Maryland Joins Nearly Half of the States and Recognizes a New Tort: Intentional Interference with an Inheritance or Gift

Maryland now recognizes a new cause of action, the tort of intentional interference with an inheritance or gift.  Previously, Maryland recognized the tort of wrongful or malicious interference with economic relations, which involved contractual or business relationships between the plaintiff and a third party, but declined to expand that tort to apply to interference with gifts or bequests expected by a plaintiff.  Although the object of the interference differs between the two torts, in both, the interference must involve wrongful or unlawful acts such as violence, intimidation, defamation, fraud, etc.

Under the tort of intentional interference with an inheritance or gift, a person is subject to liability for interference with an inheritance or gift if (a) he or she commits an intentional wrongful act with the purpose of interfering with a plaintiff’s expectancy of being a beneficiary of a will or recipient of a gift, (b) the plaintiff had a reasonable expectation of receiving an inheritance or gift, (c) the wrongful actions cause that expectancy to fail, and (d) the interference resulted in injury to the plaintiff.  The interference must be with an ongoing or prospective relationship between the plaintiff and the expected donor and must occur before the end of the relationship, i.e., before the testator’s death.  For example, intentional interference with an inheritance or gift would apply in a situation where a testator includes a bequest to the plaintiff in the testator’s Will and the defendant, through a wrongful act, causes the testator to write the plaintiff out of the Will.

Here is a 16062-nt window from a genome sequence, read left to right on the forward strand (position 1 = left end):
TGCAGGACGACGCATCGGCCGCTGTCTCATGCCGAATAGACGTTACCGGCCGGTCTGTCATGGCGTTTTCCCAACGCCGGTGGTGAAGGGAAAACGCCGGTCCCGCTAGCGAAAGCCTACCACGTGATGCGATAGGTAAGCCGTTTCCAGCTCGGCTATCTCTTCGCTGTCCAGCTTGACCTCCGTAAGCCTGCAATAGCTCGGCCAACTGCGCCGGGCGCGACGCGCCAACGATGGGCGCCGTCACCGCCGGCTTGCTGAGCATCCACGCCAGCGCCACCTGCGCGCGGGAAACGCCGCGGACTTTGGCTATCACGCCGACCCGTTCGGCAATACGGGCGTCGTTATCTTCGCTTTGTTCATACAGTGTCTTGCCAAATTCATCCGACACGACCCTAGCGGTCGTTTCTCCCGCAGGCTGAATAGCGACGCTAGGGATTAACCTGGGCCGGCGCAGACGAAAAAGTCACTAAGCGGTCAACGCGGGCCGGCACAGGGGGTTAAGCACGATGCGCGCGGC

For more information, see Darlene Barclay v. Sadie M. Castruccio, No. 30, September Term, 2019, Opinion by Adkins, J.  If you have questions about this new tort, contact Keri Kemmerzell or any member of estates and trust practice group.

This has been prepared by Tydings for informational purposes only and does not constitute legal advice.